Odour Complaints & Smell Pollution Guidance
It seems that complaints of offensive odours and ‘smell pollution’ are on the rise, which could be a result of the public’s increased understanding of their legal rights or of an increased entitlement to complain.
What Are Odour Complaints & Smell Pollution?
The key legislation that covers odour complaints and smell pollution in the UK is Statutory Nuisance, which is defined in Section 79 of the Environmental Protection Act 1990. This is a very broad piece of legislation that covers all manner of smells, fumes, dusts and other emissions to air that could affect someone’s enjoyment of their property or affect their health. Common odour nuisance complaints can include the following:
- Smells from restaurants and takeaways
- Smoke from barbecues
- Smells from certain industrial processes
- Waste water treatment odours
- Agricultural smells from farming and animal rearing/husbandry
Separate to Statutory Nuisance, there are also laws that affect the emission of odours from industrial facilities under Environmental Permitting legislation. Follow this link to read about industries and businesses most likely to need an odour assessment.
What To Watch For & How Nuisance Smells Are Assessed
The key test to determine whether an offensive odour might reasonably be causing a nuisance is based on the FIDOL principle. This categorises the unreasonableness of the odour, considering its Frequency, Intensity, Duration, the character of the Odour, and the sensitivity of the Location affected by it. Being a sense that is perceived in the brain, the assessment of smell is quite a subjective thing. As such, the measurement of odours is based on detection by the human nose. The methods of odour measurement rely on quantifying the FIDOL parameters based on human assessors’ observations. This includes measuring the strength of the odour and characterising it via olfactometry. Olfactometry (i.e. the measurement of odour) can comprise a single human assessor carrying out a ‘sniff-test’ at the location of a complaint, or analysis by a calibrated panel of human noses in a laboratory olfactometer.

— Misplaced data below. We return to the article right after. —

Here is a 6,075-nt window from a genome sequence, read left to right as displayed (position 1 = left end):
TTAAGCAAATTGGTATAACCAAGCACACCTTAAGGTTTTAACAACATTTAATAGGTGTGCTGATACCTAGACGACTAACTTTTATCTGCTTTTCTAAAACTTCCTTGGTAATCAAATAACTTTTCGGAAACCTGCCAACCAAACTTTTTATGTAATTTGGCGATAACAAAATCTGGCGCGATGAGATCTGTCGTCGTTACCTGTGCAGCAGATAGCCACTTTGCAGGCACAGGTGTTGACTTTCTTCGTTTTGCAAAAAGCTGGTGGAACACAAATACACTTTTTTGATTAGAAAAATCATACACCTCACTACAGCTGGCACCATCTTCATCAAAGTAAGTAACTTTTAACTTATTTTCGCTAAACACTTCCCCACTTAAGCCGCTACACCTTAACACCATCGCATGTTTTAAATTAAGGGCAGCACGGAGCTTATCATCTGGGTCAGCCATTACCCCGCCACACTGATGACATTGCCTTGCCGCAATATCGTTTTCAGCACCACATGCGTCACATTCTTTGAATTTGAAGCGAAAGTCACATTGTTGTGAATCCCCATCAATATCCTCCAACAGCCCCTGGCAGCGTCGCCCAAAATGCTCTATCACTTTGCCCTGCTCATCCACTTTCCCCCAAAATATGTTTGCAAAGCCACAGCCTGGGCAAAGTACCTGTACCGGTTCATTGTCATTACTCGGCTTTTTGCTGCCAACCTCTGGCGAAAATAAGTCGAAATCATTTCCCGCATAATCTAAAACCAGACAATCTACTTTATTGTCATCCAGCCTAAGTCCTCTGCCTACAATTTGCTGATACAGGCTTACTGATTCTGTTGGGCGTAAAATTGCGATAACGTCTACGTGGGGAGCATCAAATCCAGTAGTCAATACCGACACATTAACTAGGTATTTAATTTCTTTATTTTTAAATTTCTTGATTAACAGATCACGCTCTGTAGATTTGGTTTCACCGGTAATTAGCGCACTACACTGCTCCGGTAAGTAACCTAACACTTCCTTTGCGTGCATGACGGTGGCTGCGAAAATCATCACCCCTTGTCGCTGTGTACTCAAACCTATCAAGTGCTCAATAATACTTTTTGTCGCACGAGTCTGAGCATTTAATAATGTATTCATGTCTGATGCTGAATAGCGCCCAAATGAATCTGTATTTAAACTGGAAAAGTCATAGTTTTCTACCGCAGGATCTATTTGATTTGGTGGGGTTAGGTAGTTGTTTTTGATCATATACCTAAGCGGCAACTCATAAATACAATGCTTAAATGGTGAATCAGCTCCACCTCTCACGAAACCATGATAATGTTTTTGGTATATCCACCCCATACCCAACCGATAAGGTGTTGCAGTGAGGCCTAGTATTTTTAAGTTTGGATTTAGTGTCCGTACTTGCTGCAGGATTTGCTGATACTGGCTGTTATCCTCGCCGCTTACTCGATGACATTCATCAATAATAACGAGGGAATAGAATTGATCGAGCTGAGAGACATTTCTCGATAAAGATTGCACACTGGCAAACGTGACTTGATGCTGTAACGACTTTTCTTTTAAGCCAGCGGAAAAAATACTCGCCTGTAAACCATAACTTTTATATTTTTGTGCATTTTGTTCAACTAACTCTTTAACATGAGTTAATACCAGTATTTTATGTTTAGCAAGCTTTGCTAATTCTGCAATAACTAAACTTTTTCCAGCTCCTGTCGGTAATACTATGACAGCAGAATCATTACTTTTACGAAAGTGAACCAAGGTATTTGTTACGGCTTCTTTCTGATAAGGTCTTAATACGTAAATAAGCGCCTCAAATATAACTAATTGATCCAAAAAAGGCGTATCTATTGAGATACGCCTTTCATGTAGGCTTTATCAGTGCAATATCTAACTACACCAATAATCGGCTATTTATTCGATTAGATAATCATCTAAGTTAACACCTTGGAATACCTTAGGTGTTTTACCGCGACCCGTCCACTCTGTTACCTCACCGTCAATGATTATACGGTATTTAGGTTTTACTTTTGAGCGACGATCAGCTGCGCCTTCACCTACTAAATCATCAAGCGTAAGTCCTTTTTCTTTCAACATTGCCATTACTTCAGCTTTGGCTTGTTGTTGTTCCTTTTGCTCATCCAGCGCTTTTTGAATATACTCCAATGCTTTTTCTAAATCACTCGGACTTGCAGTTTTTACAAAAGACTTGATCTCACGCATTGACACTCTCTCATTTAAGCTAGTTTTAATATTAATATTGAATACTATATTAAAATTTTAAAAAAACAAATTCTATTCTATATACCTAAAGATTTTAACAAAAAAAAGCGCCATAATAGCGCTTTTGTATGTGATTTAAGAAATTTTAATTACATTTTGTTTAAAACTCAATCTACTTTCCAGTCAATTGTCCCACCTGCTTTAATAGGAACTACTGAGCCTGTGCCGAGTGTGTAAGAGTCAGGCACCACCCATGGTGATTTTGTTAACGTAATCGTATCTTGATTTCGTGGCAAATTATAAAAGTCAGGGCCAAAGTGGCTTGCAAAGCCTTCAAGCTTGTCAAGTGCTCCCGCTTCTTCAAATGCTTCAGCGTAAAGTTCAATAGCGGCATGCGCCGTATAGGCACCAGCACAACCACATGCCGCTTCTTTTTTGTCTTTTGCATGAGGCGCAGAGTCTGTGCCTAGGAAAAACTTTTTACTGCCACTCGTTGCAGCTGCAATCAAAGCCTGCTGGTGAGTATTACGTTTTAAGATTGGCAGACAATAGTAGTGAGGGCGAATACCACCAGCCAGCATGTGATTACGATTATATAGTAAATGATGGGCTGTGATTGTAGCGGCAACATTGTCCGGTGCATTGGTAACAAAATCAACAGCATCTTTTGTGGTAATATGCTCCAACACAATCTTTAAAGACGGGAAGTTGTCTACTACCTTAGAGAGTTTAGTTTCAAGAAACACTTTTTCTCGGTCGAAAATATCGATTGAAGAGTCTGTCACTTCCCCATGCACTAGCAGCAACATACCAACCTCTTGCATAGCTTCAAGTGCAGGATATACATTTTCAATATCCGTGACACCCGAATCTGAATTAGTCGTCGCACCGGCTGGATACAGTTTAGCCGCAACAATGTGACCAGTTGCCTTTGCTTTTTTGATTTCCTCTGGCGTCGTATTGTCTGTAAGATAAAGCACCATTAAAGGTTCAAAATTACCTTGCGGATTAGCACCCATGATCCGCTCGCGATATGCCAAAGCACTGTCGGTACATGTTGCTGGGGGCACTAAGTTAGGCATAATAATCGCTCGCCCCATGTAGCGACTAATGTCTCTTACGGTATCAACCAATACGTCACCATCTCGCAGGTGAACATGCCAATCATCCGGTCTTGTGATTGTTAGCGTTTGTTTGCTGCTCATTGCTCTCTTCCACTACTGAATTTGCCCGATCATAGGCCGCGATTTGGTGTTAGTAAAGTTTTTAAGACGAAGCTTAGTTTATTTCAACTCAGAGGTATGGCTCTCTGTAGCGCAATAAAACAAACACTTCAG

What are your Odour Compliant Options?
For general odour issues you should first contact the environmental health department of your local council. A technical officer will then try to piece together the FIDOL evidence to see if your complaint should lead to action against the source of the smell pollution. This often requires you to keep an odour diary, recording FIDOL details whenever you detect the offensive odour. There is guidance on this from the UK Government here.
If your business generates potentially offensive smells and operates under an Environmental Permit, then you will likely have specific restrictions on your processes to avoid an odour nuisance being caused. However, for other businesses, such as fast food takeaways and restaurants, understanding the FIDOL principles should help you understand the risks of statutory odour nuisance complaints affecting your business. Assessing the risk of this and determining what mitigation measures you might need to employ is the specialist work of an odour consultant.
Odour Consultancy Services
Phlorum’s air quality consultants have been undertaking odour monitoring, modelling and assessment work for many years. This includes expert witness services at Public Inquiries and the civil courts to determine the reasonableness of odour nuisance complaints. You can follow this link to read more about Phlorum’s air quality services. If you have any concerns about odour nuisance issues from commercial operations, please contact us. We’d be very happy to discuss how we might be able to properly assess them and to resolve any issues.